Alcatel-Lucent (ALU) shares face an immediate downside catalyst that could threaten the shares over the next month. The company, carrying a heavy debt load, is going to be sensitive to interest rates. Given that the debt ceiling issue threatens to fuel significantly higher interest rates, ALU shares could come under special pressure near-term along with all companies carrying a similar debt burden. While I do not expect the government to let the debt ceiling deadline pass without a hike, ALU should come under pressure as U.S. politicians push the issue to the midnight hour.
On October 17, Treasury Secretary Lew tells us that the nation will run out of funds to cover its obligations. So once it makes sure the lights are on (government shutdown issue), Congress will be taking up the debt ceiling issue. The expectation of Americans and global investors in treasury securities is that the debt ceiling will be raised, and that the U.S. Treasury will issue more debt. It's a logical assumption given that Congress has already approved the spending of the needed capital. However, the issue, because of its critical importance, has become the pawn of political play. For this reason, the full faith in credit in the United States will be put at risk.
If the debt ceiling is not raised by October 17, the United States will technically default on its obligations. If that were to occur, one or more of the credit rating agencies in Standard & Poor's - of McGraw-Hill (MHFI), Moody's (MCO) and Fitch might reconsider the risk of investing in the U.S. Now, despite what has happened in the past, I doubt this will occur. However, a debt ceiling failure would make appropriate sovereign and institutional lender reconsideration of weightings given to U.S. treasuries in their reserve and investment portfolios. In other words, demand could be damaged, and so the U.S. would have to offer treasuries at higher yields. I am highly confident that such an event would raise the cost of capital the world over, because of the common holding of treasuries and the importance of the dollar as the world's reserve currency.
Corporate borrowers like Alcatel-Lucent would not be spared the burden of the higher cost of capital. So companies bearing an especially burdensome cost today, face a more difficult road back. For some, the rising cost could be enough to sink them. Alcatel is fortunate that through the period in which it was overly burdened with debt, it was at a relatively favorable cost. But that situation seems to be changing.
Firstly, we have the U.S. Federal Reserve preparing to taper its asset purchase program, which has helped to keep interest rates low for quite a while. Secondly, we have improving economies globally leading interest rates higher. Finally, we have the unnecessary risk taking of the U.S. legislature, in my view, threatening to destabilize the base of global investment, the risk-free rate and the reserve currency of the world. All these factors serve to pressure interest rates higher, but the last could send them skyrocketing overnight, in my view.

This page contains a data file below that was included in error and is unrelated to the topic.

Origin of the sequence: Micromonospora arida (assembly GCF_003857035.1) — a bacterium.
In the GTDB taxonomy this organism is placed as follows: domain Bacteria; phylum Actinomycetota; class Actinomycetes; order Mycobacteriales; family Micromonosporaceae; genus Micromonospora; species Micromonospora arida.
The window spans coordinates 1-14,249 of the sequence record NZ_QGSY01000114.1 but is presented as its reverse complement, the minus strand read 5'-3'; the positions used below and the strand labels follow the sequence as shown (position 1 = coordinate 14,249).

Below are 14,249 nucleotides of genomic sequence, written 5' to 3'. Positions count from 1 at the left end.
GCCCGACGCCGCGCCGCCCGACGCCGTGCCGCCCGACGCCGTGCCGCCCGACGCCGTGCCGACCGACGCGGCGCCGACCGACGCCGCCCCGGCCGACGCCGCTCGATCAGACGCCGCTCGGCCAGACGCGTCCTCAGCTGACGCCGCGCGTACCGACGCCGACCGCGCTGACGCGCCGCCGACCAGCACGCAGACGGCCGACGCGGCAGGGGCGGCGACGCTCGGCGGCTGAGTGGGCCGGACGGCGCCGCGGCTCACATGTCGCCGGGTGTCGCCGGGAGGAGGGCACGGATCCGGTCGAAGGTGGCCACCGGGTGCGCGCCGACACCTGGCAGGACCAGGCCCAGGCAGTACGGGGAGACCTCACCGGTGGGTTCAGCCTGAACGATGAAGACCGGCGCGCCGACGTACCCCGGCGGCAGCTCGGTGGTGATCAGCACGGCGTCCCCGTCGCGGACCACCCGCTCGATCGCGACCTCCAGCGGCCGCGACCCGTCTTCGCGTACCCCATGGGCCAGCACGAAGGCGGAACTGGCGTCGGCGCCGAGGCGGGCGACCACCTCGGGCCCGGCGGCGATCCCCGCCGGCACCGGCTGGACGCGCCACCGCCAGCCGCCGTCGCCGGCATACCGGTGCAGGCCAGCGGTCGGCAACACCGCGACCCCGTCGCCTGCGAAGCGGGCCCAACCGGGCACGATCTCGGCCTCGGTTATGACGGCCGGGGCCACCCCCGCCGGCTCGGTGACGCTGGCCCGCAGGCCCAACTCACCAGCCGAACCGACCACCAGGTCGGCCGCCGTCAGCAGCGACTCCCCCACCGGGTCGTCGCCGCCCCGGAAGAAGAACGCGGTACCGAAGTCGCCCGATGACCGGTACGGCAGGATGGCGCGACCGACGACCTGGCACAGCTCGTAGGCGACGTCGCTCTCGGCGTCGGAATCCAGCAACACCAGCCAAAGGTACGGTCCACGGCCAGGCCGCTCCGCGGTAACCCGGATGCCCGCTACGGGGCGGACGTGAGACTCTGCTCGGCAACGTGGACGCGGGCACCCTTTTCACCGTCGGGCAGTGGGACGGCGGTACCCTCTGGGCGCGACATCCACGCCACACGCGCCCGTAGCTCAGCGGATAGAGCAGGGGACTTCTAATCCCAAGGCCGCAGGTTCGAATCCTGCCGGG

If the debt ceiling ball is fumbled by Congress and interest rates skyrocket overnight, then I assert that Alcatel-Lucent and its $5+ billion euros in debt (if you exclude its $4.4 billion in pension liabilities) is not optimally positioned to handle the situation. The company's "finance costs" or net interest expense amounted to $108 million in the second quarter of 2013, which implies an annual cost of $432 million. In its most recent quarter, it generated a loss from operating activities of $682 million. That's not a position to handle rising interest expense from; it's not even a position to handle current interest expense from. However, ALU has cash and marketable securities of $4.9 billion, so it's got cash to burn. Also it has been working to refinance to give it more time to benefit from recently low relative rates. Nonetheless, rising financing costs will weigh on its valuation to some degree. There is also one other related factor that should weigh against the stock in a down market.
The stock has a beta coefficient of 2.4, implying that if the stock market declines, this stock will be facing a tough tide to swim against. ALU's beta reflects its risk as a turnaround story and its sensitivity to economic health and other macroeconomic drivers. The debt ceiling issue is certainly a beta driver, and it sent the SPDR S&P 500 (SPY) down a half point on Monday. The iShares Global Telecom ETF (IXP) was down 0.6% on Monday, while ALU dropped 3.3%, so its action was consistent with what its beta implies. Interestingly enough, the company's peer Cisco Systems (CSCO) was actually up 0.4% Monday, perhaps reflecting the special solvency risk its highly levered competitor faces in a fast moving rate environment. Given the outlined argument and the fact that ALU has gained greatly to this point this year, with the stock up 154% year-to-date, now would sure seem like a good time to take profits. I would sell ALU for these reasons.